Thursday, August 17, 2017

Ireland position paper raises more questions than answers

That is a general view of the Government's position paper on Ireland, but it applies particularly to agriculture. It is suggested that one option to avoid disrupting the substantial trade in food and agricultural products between Northern Ireland and the Irish Republic could be 'regulatory equivalence.' The UK would agree to achieve 'the same outcome and high standards, with scope for flexibility.' Is the latter phrase some kind of get out clause?

It is difficult to see how one could negotiate trade deals with countries like the US which would want entry to the UK market for its hormone reared beef and chlorinated chicken. Such deals are supposedly one of the benefits of Brexit.

If one had a customs agreement with the EU similar to that with Turkey, it should be noted that this excludes agricultural goods. Agricultural products would then need to be checked to ensure tariffs had been paid and that there was compliance with phytosanitary standards.

I am sceptical about claims that there is a technological fix to these issues, particularly given the current clunky state of HMRC's IT systems. The logical solution would be to have a border in the Irish Sea, but that is politically unacceptable, particularly with the DUP breathing down the Government's neck.

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Wednesday, August 16, 2017

The New Zealand question

When Britain was originally negotiating and then confirming by referendum its membership of what was then the European Community, one of the issues was New Zealand agricultural products. I need to go back and read the contemporary literature, but essentially the point was that Kiwi exports of butter and lamb were important to its economy and the UK wanted to continue to have access to them tariff free, so it was agreed that quantities of these products could enter the common market free of tariffs.

New Zealand subsequently adopted a 'scorched earth' farm policy which caused more pain than many of its admirers admit and was also accompanied by a devaluation of the NZ dollar (as well as freeing up the country's ports from various restrictions). New Zealand has thus opened up new markets for its dairy products in East Asia and the Gulf states.

Nevertheless, that does not mean that the European market does not matter. New Zealand has formally objected to a plan that would limit the amount of its lamb sold in Britain. The UK Government wants to share the tariff rate quotas with the EU after Brexit. The hope is that replicating the EU's tariffs and quotas would make matters easier in the World Trade Organisation.

It is somewhat ironic given that it was hoped that one of the first post-Brexit free trade pacts would be with New Zealand. You might wonder what the UK could export all the way to New Zealand, but apparently it is about financial services.

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Wednesday, August 09, 2017

The case for small farms

The CPRE are the latest contributors to the debate on farm policy post Brexit and they make the case for the benefits of small farms: Uncertain harvest

The report highlights the declining number of smaller farms. It argues that farm size diversity is a crucial consideration as we move towards Brexit. 'It could help deliver the many public benefits that we need farming to provide and that public funding – and the market where possible – should foster and reward.'

There is a case to be considered here. Big farms generally get a poor press, although many of them make substantial efforts on environmental protection. Moreover, they are potentially more internationally competitive, not that that has ever been a big concern for the CAP.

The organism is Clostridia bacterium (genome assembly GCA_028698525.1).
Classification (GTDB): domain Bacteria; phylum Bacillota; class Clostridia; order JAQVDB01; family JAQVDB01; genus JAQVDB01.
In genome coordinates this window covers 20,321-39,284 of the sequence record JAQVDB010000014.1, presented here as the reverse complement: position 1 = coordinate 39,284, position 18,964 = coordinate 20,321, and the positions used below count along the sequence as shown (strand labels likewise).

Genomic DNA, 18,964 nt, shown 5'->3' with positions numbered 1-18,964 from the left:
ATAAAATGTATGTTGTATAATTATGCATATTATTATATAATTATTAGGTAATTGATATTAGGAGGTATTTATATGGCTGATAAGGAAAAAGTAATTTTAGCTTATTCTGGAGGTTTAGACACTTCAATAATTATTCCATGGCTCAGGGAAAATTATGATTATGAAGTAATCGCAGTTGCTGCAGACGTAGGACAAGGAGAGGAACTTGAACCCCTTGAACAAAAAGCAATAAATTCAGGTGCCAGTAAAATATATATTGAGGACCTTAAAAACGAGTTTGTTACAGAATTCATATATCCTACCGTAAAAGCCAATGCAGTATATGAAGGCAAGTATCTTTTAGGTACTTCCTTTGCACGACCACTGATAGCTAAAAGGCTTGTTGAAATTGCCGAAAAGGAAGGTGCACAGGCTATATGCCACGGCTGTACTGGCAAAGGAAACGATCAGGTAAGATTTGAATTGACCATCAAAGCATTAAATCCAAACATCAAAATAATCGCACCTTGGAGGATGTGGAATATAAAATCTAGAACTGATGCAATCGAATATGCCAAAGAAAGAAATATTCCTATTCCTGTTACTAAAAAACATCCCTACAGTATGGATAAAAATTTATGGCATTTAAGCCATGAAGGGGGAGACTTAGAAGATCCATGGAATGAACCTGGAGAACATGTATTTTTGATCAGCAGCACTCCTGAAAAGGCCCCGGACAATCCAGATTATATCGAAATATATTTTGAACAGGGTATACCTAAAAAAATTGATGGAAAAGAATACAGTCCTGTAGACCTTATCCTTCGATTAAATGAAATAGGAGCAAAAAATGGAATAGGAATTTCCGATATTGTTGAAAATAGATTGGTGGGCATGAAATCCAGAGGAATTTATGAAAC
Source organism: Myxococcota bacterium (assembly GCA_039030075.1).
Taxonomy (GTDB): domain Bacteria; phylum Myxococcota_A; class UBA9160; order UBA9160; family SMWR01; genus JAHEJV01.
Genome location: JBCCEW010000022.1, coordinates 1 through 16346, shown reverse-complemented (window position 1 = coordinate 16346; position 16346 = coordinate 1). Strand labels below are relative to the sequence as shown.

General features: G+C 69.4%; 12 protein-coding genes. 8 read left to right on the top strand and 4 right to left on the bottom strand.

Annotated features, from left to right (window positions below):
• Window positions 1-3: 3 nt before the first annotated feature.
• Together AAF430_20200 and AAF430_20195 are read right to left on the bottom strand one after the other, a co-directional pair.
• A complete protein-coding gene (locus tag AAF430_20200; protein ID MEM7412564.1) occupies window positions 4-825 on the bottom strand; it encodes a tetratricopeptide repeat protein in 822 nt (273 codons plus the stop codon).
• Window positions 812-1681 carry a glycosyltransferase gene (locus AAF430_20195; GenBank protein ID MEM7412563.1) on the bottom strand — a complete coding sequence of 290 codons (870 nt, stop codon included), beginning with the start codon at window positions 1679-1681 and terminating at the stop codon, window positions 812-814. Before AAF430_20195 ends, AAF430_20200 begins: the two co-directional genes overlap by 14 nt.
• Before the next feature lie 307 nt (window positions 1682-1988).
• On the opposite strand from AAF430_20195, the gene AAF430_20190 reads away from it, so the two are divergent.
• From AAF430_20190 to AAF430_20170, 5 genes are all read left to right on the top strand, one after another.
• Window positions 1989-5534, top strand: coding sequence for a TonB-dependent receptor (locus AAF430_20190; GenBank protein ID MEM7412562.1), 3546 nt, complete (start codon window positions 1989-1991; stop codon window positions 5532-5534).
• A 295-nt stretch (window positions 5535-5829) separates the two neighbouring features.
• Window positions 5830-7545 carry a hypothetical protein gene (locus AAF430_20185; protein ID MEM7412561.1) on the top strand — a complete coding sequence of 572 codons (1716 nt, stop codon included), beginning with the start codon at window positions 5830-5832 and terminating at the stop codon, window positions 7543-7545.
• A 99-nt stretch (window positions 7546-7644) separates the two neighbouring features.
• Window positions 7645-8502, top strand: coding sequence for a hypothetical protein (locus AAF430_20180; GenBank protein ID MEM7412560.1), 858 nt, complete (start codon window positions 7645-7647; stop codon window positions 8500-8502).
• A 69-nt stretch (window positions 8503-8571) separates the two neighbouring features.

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Monday, August 07, 2017

Migrant labour supply problem worsens

Growers of fruit and vegetables are reconsidering their investment plans as it becomes more difficult to recruit migrant labour from elsewhere in the EU. Some may relocate to eastern or central Europe: Pickers shortfall

According to a report in The Guardian: '“The perception from overseas is we are xenophobic, we’re racist, and the pound has plummeted too. We’ve gone with Brexit and that makes us look unfriendly.” Those are the words of John Hardman, director of Hops Labour Solutions, which supplies about 12,000 workers a year to food-growers. He reckons that when it comes to “food-picking jobs in agriculture – which means everything from strawberries to brussels sprouts”, there is currently a Brexit-related shortfall of about 20%, which chimes with recent surveys by the National Farmers Union.'

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Tuesday, August 01, 2017

Farming tomorrow

It's difficult to keep up with the flood of reports on the future of agricultural policy after Brexit. Many of them say rather similar things, which I suppose reflects an emerging consensus focusing spending on 'public goods', although there is still a lack of clarity on the policy instruments that would deliver these objectives. The latest report comes from the Policy Exchange: Farming Tomorrow

It argues that subsidies on food production should be phased out and in the words of Policy Exchange's director, Warwick Lightfoot, be directed 'towards more sustainable goals - the landscape and its appearance.' Tariffs should be lowered unilaterally, so farmers would face a double whammy.

It is argued that the UK should replace the CAP with a new British Agricultural Policy which focuses on payments for ecosystem services (or natural capital) and phases out production subsidies and income support by 2025. Any remaining subsidies should be redirected towards protection for natural and public goods, and increasing R&D to boost innovation and the sector’s long-term productivity. The difficulty is that no one has yet come up with a feasible scheme for pricing ecosystem services.

Professor Tim Lang has described the report on Twitter as a 'clear neoliberal farm Brexit call' while another tweeter commented 'Bye-bye, quality British food.

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Monday, July 31, 2017

A new and lasting food governance

Tim Lang, Erik Millstone and Terry Marsden call for a new and lasting food governance in a paper on 'Food Brexit: a time to get real': Food Brexit report

They argue, 'Brexit could, all too easily, diminish food security in the UK, where parts of our food system are already far too insecure; this rich country is pocketed with real food poverty, for example, and diet-related disease is part crippling the NHS. We understand food security to be the achievement of a system that provides food that is sufficient, sustainable, safe and equitable.

Brexit could, however, undermine all four of those aspects, in what is an already insufficiently secure food system. Moreover, the UK food system should not only aim for domestic security, it should also not undermine food security in any of the countries from which we buy, or to which we sell, foodstuffs.